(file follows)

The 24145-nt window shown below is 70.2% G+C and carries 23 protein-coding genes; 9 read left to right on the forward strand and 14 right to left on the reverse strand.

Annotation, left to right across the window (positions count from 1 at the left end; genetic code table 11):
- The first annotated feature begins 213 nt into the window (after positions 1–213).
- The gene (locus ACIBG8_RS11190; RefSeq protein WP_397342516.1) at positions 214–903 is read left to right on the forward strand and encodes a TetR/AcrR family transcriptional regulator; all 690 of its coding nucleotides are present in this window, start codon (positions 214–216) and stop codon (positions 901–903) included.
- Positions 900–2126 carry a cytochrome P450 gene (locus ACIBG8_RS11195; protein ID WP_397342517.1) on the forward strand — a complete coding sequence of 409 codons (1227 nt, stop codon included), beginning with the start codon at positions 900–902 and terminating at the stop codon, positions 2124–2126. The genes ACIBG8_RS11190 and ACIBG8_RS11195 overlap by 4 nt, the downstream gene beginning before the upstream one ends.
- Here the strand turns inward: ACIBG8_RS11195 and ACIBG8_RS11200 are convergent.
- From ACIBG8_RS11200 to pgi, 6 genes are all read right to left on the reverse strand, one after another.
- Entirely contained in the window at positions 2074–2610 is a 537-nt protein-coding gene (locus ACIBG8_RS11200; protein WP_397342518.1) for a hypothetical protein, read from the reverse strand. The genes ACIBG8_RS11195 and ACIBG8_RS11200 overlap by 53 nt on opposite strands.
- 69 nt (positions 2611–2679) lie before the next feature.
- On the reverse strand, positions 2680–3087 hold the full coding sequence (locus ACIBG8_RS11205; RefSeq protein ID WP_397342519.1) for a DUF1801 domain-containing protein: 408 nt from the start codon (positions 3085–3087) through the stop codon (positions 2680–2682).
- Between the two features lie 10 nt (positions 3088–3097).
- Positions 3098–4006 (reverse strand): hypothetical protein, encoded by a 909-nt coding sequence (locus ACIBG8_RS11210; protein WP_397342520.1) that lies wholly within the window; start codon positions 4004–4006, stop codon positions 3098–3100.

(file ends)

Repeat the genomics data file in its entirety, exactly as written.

The 24145-nt window shown below is 70.2% G+C and carries 23 protein-coding genes; 9 read left to right on the forward strand and 14 right to left on the reverse strand.

Annotation, left to right across the window (positions count from 1 at the left end; genetic code table 11):
- The first annotated feature begins 213 nt into the window (after positions 1–213).
- The gene (locus ACIBG8_RS11190; RefSeq protein WP_397342516.1) at positions 214–903 is read left to right on the forward strand and encodes a TetR/AcrR family transcriptional regulator; all 690 of its coding nucleotides are present in this window, start codon (positions 214–216) and stop codon (positions 901–903) included.
- Positions 900–2126 carry a cytochrome P450 gene (locus ACIBG8_RS11195; protein ID WP_397342517.1) on the forward strand — a complete coding sequence of 409 codons (1227 nt, stop codon included), beginning with the start codon at positions 900–902 and terminating at the stop codon, positions 2124–2126. The genes ACIBG8_RS11190 and ACIBG8_RS11195 overlap by 4 nt, the downstream gene beginning before the upstream one ends.
- Here the strand turns inward: ACIBG8_RS11195 and ACIBG8_RS11200 are convergent.
- From ACIBG8_RS11200 to pgi, 6 genes are all read right to left on the reverse strand, one after another.
- Entirely contained in the window at positions 2074–2610 is a 537-nt protein-coding gene (locus ACIBG8_RS11200; protein WP_397342518.1) for a hypothetical protein, read from the reverse strand. The genes ACIBG8_RS11195 and ACIBG8_RS11200 overlap by 53 nt on opposite strands.
- 69 nt (positions 2611–2679) lie before the next feature.
- On the reverse strand, positions 2680–3087 hold the full coding sequence (locus ACIBG8_RS11205; RefSeq protein ID WP_397342519.1) for a DUF1801 domain-containing protein: 408 nt from the start codon (positions 3085–3087) through the stop codon (positions 2680–2682).
- Between the two features lie 10 nt (positions 3088–3097).
- Positions 3098–4006 (reverse strand): hypothetical protein, encoded by a 909-nt coding sequence (locus ACIBG8_RS11210; protein WP_397342520.1) that lies wholly within the window; start codon positions 4004–4006, stop codon positions 3098–3100.